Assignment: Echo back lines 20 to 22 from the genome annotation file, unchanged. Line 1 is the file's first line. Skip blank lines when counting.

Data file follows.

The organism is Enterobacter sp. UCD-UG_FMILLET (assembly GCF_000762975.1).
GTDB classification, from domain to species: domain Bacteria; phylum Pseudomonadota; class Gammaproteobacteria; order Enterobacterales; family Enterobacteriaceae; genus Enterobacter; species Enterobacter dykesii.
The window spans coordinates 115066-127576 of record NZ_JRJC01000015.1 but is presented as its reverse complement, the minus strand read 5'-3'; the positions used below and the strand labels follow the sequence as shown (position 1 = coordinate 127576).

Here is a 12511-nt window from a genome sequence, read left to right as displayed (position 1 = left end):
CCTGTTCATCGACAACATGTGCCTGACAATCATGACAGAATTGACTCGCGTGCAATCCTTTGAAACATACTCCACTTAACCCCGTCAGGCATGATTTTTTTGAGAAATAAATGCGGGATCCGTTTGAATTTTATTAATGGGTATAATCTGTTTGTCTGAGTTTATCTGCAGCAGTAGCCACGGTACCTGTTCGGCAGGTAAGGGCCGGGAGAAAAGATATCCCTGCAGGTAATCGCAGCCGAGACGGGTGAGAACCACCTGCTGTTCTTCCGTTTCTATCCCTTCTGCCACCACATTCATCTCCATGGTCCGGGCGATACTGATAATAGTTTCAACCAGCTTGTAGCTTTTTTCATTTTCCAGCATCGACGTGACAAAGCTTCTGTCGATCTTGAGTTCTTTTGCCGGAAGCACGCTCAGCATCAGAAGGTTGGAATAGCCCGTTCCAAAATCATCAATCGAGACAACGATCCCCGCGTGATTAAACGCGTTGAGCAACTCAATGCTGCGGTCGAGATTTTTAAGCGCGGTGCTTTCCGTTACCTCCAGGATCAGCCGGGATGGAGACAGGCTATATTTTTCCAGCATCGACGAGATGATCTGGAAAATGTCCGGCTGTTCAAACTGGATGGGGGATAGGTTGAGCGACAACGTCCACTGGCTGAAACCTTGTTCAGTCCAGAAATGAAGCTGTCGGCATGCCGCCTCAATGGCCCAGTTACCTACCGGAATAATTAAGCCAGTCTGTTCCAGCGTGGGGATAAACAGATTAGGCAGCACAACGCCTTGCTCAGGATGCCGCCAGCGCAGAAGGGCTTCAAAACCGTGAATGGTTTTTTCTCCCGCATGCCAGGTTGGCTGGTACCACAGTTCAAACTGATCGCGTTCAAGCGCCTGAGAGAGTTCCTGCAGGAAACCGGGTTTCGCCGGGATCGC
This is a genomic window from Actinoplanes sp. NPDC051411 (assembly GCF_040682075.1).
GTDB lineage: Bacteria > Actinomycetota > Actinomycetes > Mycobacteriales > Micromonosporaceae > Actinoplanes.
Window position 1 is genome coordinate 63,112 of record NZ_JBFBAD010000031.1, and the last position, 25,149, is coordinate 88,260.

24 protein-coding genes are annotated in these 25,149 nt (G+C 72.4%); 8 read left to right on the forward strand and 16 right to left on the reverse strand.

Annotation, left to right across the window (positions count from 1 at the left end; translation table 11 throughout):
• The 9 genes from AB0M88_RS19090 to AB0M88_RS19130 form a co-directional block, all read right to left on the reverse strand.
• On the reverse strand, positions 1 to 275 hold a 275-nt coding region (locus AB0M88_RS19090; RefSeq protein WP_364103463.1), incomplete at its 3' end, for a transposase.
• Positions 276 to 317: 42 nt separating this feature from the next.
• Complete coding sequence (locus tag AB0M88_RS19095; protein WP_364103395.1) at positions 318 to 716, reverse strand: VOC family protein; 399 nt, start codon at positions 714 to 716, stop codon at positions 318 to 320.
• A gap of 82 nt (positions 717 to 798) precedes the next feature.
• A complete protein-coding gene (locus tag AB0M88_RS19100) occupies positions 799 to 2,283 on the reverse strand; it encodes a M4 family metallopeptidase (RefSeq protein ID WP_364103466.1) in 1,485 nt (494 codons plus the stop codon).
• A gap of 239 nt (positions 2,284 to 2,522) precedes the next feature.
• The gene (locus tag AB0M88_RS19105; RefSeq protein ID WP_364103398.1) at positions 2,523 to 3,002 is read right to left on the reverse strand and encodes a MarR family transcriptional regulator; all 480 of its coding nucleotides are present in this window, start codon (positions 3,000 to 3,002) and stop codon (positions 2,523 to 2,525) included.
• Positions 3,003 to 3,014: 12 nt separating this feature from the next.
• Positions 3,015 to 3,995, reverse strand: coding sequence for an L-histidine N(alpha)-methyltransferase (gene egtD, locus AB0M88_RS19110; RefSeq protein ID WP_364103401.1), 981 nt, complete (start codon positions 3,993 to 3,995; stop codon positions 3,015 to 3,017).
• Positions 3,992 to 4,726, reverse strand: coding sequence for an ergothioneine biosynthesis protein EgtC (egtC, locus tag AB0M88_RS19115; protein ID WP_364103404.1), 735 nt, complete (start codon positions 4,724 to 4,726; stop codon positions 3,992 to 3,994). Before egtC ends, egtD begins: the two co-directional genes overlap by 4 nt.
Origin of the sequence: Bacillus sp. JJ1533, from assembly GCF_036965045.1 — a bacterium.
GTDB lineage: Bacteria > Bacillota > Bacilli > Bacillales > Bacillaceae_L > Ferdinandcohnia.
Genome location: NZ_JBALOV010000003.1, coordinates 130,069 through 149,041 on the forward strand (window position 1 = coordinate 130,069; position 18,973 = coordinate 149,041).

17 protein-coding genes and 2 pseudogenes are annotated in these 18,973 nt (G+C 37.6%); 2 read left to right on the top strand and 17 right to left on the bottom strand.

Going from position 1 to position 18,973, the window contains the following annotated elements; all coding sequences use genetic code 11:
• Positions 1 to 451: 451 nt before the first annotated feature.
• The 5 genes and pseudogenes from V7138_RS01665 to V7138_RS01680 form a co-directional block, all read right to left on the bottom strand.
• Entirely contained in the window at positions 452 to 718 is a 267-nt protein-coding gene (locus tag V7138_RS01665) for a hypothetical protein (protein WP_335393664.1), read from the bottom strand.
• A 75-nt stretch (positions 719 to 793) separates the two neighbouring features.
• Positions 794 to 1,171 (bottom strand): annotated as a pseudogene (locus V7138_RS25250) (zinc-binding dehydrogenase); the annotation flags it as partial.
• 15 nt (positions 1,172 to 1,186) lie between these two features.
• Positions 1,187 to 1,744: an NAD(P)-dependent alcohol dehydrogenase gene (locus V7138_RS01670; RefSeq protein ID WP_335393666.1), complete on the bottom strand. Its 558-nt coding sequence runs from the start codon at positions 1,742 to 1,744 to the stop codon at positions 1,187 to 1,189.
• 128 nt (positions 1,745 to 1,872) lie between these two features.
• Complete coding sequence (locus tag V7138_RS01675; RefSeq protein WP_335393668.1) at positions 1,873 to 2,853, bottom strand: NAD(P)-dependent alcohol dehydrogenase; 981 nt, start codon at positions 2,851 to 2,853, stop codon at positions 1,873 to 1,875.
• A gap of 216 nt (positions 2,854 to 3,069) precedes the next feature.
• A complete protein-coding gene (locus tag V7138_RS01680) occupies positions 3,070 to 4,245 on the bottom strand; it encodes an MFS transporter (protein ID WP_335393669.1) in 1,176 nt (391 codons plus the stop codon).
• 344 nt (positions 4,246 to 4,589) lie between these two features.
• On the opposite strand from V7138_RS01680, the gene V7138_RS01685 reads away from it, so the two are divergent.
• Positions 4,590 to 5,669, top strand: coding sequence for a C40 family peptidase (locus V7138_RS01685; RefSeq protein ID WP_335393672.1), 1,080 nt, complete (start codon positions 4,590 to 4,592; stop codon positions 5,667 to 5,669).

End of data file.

• Positions 3,015 to 3,995, reverse strand: coding sequence for an L-histidine N(alpha)-methyltransferase (gene egtD, locus AB0M88_RS19110; RefSeq protein ID WP_364103401.1), 981 nt, complete (start codon positions 3,993 to 3,995; stop codon positions 3,015 to 3,017).
• Positions 3,992 to 4,726, reverse strand: coding sequence for an ergothioneine biosynthesis protein EgtC (egtC, locus tag AB0M88_RS19115; protein ID WP_364103404.1), 735 nt, complete (start codon positions 4,724 to 4,726; stop codon positions 3,992 to 3,994). Before egtC ends, egtD begins: the two co-directional genes overlap by 4 nt.
Origin of the sequence: Bacillus sp. JJ1533, from assembly GCF_036965045.1 — a bacterium.